For over eighteen months in a row I have visited at least six charity and thrift shop in my area each and every week. That’s a total of 24 visits a month, 288 each year, or a grand sum of at the very least 432 visits. Because of the level of commitment I brought to my hobby there was quite a bit that I’ve learned and made some totally killer finds, and I can promise you that with the techniques I’ve learned you can start finding amazing quality merchandise without nearly the amount of work I put in.
I’m not interested in painting a rosy picture and sugar coating everything, so I am going to be completely straight-forward when I say: there’s a lot of junk at thrift shops. However, like this set of vintage blue and white Pyrex mixing bowls there are a lot of collectible high-end items you can get for basically nothing. If you were to buy this exact set on eBay or Etsy you could expect to spend over $100 plus shipping and handling. Where as I only paid $9 at GoodWill for the entire set. Which even compared to the low-end merchandise at WalMart is still a $21 savings, and that stuff is going to have to be replace by the time your lease is up.
Cute, right? Guess how much this cast iron saucepan and 6 1/2″ skillet would be if you bought it new… I’m waiting. Alright, time’s up *drum roll* Le Creuset would charge $100.00 for the skillet and $160 for the saucepan. There’s two reason why somebody would part ways with $360 for these items: they’re quality and have a lifetime warranty. So long as they’re in business if you pan is damaged you can get a new one for free. Oh yeah, I only paid $8.00 for the pair at a local Catholic-run thrift shop.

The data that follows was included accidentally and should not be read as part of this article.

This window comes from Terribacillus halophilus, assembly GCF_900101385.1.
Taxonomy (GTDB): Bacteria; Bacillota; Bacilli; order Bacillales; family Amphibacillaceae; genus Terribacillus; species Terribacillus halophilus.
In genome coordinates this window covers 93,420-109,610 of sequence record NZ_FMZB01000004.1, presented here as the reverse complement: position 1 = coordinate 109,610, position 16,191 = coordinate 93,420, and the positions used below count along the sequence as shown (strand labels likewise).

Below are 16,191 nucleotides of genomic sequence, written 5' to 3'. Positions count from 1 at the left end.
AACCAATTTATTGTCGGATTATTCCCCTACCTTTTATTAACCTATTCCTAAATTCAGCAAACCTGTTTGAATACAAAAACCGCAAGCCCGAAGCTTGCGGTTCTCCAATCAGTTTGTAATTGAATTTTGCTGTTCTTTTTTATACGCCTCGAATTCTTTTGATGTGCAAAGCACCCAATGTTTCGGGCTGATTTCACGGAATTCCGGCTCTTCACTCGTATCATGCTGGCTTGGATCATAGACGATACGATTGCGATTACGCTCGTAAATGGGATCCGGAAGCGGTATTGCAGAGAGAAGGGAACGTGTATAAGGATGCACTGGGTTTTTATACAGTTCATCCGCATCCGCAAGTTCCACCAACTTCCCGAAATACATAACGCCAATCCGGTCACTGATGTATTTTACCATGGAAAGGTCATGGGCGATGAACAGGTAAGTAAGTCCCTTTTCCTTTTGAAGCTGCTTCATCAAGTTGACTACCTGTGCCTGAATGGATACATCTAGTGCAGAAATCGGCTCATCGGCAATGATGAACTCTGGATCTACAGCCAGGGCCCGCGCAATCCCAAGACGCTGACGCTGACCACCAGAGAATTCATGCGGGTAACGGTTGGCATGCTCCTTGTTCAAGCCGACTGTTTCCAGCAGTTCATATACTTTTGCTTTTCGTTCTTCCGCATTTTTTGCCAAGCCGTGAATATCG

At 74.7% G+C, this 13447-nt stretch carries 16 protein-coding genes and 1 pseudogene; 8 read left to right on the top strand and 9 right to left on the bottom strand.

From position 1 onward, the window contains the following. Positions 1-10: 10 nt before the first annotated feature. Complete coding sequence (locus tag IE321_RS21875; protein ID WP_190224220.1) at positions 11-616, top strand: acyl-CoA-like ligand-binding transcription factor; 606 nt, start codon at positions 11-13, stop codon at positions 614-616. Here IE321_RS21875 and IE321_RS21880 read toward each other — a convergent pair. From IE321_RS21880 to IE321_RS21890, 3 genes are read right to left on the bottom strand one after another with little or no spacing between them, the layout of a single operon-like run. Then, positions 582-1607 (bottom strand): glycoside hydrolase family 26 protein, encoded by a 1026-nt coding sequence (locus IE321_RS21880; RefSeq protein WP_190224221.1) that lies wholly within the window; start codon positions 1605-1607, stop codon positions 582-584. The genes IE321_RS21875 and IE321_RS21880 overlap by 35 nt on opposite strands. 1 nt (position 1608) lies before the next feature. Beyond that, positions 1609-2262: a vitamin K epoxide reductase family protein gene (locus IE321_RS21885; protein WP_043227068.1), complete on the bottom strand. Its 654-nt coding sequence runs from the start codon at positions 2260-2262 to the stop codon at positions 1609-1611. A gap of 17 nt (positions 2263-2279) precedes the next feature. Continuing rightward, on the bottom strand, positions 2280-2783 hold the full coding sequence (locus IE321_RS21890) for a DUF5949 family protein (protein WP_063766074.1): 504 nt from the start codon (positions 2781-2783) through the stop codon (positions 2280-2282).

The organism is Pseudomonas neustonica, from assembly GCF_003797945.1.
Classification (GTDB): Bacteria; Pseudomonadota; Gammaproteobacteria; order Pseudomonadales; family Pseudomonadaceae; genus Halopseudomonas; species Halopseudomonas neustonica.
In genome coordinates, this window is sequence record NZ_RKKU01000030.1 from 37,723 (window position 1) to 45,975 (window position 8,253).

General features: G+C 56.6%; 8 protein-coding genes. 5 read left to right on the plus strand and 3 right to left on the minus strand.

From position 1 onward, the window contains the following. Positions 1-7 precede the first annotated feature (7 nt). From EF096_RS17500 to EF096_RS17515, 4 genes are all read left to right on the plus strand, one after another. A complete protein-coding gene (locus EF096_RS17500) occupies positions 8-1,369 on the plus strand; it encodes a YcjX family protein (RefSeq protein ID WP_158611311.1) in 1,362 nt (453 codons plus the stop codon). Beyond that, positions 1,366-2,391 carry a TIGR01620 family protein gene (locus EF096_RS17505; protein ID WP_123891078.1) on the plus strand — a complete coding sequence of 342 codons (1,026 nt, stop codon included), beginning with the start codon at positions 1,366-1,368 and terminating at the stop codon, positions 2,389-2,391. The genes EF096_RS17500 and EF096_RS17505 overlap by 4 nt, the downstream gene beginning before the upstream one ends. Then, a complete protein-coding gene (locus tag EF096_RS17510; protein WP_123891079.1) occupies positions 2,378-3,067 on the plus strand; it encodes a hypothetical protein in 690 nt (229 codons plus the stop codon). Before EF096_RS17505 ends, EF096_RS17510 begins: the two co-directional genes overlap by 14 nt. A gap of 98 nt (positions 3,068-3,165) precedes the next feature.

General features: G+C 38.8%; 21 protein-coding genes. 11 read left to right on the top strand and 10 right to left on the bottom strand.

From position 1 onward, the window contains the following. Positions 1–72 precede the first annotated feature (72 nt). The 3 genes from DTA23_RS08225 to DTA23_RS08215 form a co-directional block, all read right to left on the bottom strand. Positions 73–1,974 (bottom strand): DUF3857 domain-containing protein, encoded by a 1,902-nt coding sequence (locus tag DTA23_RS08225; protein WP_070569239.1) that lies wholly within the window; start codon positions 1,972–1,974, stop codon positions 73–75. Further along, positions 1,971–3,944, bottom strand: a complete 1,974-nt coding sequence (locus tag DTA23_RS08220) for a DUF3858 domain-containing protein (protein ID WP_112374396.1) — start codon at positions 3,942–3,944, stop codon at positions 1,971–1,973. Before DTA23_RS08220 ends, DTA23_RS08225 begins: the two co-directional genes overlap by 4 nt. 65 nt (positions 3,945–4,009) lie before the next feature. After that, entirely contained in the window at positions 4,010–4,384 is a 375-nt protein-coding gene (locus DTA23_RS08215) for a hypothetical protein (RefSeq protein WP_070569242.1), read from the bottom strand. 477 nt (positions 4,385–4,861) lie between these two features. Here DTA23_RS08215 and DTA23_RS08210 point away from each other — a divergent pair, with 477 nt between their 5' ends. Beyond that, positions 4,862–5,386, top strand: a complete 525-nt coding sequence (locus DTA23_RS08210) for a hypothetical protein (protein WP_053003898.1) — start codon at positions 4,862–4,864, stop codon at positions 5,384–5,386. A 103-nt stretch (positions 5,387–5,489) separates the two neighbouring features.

Because all the items at this charity shops or donated in one way or another there’s often some visible wear, but that doesn’t mean you cannot reverse it with a little of elbow grease and the right concoction. Take the vintage Polish enamelware teapot for instance. Whomever previously owned it boiled dry with something in the water, so at the bottom of the pot there was this crystalized layer of whatever the heck that was. Most might look at that and think its ruined or would required a lot of scrapping to get out of there, not so, The same goes for most burn marks you see on the surface of all enamelware.
So the long as the integrity of the enamel is in no way comprised you can dissolve those stains or burn marks right off. To restore this vintage teapot I used a few incredibly common household items: baking soda, vinegar(doesn’t matter what kind), water, dish detergent, and a heat source. Before you try this just make sure a simple washing wont do the trick, but assuming you’ve already tried that here’s what you do: put enough water in pan, pot, whatever to over the stain and bring it to a roaring boil. Cut the heat and add couple heaping tablespoons of baking soda and stir. Once that’s done reacting add in a two or three tablespoons of vinegar. Remember 5th grade science class? Yeah, that’s why don’t want to add too much water. After the “lava” stops rising add in a tablespoon of dish detergent or one of those dishwasher cubes. After that just leave it on your stove for a six or eight hours, and scrub the surface as you normally would to clean it. If the stain isn’t totally gone just rinse and repeat until it is. That teapot took me five days to get looking the way it does in that picture.